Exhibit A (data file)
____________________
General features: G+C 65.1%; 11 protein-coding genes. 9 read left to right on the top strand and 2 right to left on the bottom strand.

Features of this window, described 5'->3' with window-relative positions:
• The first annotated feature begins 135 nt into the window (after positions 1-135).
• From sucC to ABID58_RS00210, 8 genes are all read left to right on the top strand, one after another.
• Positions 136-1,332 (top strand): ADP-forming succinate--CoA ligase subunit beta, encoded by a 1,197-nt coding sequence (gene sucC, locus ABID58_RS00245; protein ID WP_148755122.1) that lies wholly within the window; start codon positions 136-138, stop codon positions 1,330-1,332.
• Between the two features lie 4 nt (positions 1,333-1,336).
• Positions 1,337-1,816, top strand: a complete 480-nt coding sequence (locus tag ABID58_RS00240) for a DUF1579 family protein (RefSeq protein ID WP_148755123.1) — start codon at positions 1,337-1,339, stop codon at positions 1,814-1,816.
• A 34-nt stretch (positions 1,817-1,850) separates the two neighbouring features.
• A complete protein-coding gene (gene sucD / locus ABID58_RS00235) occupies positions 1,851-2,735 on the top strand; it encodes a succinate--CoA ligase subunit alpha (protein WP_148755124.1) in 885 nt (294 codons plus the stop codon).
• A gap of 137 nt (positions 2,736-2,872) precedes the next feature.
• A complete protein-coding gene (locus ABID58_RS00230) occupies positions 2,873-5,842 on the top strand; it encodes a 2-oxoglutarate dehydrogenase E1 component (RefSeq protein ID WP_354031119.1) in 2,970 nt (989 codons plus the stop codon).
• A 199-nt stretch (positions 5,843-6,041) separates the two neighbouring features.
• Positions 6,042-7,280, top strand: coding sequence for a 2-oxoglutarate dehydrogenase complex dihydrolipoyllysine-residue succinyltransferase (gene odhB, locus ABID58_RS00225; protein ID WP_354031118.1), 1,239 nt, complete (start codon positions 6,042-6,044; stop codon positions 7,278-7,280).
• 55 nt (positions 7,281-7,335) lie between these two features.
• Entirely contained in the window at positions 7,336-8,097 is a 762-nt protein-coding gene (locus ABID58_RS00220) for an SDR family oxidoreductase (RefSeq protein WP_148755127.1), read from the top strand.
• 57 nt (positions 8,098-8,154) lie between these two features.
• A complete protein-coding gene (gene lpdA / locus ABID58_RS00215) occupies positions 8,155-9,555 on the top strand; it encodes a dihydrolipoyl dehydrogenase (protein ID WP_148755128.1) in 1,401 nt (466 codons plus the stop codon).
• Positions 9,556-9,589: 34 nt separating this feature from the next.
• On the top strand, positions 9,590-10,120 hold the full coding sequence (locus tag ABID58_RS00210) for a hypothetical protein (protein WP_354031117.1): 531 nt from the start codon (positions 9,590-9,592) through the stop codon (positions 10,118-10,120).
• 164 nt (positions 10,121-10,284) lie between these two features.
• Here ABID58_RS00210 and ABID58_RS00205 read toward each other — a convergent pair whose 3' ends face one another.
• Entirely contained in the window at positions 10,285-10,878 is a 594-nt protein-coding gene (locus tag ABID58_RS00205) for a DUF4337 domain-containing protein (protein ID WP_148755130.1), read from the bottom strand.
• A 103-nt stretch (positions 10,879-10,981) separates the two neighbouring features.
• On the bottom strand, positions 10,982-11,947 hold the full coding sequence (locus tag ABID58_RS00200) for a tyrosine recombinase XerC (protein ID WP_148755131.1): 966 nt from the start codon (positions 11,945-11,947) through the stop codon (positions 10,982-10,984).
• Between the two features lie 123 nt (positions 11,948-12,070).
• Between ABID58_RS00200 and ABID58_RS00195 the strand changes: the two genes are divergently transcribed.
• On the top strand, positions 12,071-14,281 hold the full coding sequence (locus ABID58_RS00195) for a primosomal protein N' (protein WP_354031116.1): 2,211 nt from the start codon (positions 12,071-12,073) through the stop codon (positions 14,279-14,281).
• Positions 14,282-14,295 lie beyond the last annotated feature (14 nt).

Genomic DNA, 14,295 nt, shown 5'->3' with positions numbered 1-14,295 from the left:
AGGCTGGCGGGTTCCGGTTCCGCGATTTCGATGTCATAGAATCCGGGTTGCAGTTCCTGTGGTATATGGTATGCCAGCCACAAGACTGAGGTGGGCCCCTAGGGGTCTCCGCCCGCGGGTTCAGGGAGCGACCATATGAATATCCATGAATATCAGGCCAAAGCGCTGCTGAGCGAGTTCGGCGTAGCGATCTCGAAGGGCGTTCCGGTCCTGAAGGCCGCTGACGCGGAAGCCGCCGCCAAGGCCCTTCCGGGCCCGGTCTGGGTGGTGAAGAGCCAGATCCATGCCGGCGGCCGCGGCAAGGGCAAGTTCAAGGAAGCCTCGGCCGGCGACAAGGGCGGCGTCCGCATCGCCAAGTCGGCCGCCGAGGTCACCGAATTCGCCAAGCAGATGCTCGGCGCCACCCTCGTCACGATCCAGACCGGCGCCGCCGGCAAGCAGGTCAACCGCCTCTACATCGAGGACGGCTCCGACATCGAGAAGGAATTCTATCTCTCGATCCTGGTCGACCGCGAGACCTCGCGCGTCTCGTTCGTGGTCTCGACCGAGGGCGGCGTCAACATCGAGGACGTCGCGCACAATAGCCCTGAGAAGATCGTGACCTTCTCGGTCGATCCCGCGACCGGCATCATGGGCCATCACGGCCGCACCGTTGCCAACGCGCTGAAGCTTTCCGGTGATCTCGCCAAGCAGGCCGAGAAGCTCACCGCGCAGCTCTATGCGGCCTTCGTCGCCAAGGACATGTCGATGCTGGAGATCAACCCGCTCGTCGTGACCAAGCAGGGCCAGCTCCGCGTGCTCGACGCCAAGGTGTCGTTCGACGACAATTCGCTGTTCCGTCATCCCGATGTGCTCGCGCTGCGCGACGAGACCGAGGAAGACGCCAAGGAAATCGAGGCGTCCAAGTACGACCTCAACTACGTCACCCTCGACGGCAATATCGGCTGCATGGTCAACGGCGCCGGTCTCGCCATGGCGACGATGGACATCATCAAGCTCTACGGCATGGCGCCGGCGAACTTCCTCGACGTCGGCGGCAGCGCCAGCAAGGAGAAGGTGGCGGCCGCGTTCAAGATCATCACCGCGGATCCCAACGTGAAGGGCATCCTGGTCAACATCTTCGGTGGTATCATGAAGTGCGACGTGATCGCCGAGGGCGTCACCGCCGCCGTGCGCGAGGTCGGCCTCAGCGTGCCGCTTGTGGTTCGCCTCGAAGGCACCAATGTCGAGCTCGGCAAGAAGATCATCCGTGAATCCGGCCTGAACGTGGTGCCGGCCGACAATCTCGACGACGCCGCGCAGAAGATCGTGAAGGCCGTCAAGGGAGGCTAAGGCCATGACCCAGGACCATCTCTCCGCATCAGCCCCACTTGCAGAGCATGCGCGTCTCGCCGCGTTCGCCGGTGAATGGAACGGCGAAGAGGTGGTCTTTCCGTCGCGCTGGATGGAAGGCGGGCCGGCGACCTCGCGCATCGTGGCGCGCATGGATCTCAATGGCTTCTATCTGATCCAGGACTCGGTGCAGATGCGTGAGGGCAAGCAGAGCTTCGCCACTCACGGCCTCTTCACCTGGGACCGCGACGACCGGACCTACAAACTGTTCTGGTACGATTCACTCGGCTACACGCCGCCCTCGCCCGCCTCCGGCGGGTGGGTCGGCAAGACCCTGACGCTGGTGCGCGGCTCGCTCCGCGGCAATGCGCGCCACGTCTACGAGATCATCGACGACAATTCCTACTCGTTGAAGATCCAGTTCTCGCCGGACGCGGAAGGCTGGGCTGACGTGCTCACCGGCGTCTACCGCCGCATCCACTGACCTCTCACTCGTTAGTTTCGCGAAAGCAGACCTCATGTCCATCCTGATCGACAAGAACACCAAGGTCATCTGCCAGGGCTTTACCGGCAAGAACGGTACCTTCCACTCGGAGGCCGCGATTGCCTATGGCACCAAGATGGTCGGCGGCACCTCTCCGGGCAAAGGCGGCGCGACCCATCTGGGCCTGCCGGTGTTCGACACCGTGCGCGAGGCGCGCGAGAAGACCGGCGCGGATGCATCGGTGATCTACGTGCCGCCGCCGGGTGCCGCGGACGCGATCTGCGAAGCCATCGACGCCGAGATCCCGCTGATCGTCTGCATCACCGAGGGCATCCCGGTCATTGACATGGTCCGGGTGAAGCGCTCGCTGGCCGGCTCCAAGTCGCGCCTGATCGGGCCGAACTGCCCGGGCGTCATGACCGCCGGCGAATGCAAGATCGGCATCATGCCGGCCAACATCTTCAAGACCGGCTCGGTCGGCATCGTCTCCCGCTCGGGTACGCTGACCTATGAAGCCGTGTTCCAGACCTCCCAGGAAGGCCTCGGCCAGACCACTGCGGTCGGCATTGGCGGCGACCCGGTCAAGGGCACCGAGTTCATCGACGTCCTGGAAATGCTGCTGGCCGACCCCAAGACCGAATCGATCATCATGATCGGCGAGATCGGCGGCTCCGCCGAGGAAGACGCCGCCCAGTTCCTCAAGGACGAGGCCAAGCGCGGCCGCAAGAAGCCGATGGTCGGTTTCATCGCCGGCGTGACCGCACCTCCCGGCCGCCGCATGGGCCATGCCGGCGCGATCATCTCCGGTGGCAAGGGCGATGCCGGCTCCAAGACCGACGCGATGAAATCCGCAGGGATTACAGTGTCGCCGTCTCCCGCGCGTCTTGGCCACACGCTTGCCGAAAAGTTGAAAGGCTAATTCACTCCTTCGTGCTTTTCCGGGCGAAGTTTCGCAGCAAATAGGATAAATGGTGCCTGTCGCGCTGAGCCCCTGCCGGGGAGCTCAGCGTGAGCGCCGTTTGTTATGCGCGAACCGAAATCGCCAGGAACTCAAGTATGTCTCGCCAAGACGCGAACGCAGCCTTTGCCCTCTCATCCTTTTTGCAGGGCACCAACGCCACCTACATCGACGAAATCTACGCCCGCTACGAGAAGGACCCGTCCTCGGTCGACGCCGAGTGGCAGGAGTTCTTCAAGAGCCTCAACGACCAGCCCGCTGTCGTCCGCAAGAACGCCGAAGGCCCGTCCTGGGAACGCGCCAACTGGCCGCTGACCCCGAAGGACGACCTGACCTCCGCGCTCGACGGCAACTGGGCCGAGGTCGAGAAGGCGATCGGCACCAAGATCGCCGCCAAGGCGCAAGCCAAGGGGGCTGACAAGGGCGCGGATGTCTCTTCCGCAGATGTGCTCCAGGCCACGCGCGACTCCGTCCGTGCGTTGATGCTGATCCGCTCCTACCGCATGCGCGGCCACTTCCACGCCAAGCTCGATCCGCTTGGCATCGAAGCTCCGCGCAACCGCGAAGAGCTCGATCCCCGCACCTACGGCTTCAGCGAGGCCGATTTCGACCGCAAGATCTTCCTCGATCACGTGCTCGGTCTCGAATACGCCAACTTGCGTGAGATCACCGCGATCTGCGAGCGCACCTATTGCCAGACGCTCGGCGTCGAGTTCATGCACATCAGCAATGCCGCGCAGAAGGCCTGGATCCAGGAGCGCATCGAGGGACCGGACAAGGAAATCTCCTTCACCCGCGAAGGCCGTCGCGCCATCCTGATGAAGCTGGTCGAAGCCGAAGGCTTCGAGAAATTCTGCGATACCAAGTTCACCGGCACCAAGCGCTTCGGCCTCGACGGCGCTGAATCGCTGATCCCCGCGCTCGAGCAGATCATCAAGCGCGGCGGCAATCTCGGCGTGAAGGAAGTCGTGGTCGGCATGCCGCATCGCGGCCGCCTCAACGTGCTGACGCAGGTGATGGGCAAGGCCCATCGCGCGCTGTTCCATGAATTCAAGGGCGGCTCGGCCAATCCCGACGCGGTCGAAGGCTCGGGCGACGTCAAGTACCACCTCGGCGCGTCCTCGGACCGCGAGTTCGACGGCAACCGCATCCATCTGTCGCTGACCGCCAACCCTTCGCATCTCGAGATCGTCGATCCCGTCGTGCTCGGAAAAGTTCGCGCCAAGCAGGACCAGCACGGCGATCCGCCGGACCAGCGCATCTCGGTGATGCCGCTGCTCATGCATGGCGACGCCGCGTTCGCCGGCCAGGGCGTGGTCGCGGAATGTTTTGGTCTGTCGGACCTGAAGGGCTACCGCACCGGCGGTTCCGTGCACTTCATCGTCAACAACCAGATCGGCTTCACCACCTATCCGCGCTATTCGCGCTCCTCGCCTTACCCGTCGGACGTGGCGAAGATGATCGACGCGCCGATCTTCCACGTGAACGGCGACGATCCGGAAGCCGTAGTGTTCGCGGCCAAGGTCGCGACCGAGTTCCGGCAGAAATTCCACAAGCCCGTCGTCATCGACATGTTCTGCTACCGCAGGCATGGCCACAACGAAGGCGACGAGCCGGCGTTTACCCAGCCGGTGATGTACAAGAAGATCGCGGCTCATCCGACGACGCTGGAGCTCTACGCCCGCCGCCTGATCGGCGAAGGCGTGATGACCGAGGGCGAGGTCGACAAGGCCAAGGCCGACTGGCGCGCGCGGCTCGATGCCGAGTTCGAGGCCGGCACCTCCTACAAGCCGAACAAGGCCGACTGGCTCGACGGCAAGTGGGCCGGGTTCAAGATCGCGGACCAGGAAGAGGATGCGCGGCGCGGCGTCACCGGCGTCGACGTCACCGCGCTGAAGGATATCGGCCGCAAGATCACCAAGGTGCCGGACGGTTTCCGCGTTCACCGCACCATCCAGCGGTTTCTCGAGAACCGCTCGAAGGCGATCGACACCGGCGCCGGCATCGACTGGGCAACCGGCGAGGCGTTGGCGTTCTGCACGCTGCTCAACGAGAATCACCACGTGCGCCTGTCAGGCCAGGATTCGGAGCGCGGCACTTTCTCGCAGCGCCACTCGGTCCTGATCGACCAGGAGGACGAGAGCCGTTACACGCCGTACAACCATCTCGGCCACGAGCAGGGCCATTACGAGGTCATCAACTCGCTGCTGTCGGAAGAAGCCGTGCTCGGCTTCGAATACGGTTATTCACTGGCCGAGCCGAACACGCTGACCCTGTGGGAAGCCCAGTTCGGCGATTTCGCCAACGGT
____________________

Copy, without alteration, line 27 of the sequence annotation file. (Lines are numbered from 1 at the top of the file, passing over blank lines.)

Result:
• On the top strand, positions 12,071-14,281 hold the full coding sequence (locus ABID58_RS00195) for a primosomal protein N' (protein WP_354031116.1): 2,211 nt from the start codon (positions 12,071-12,073) through the stop codon (positions 14,279-14,281).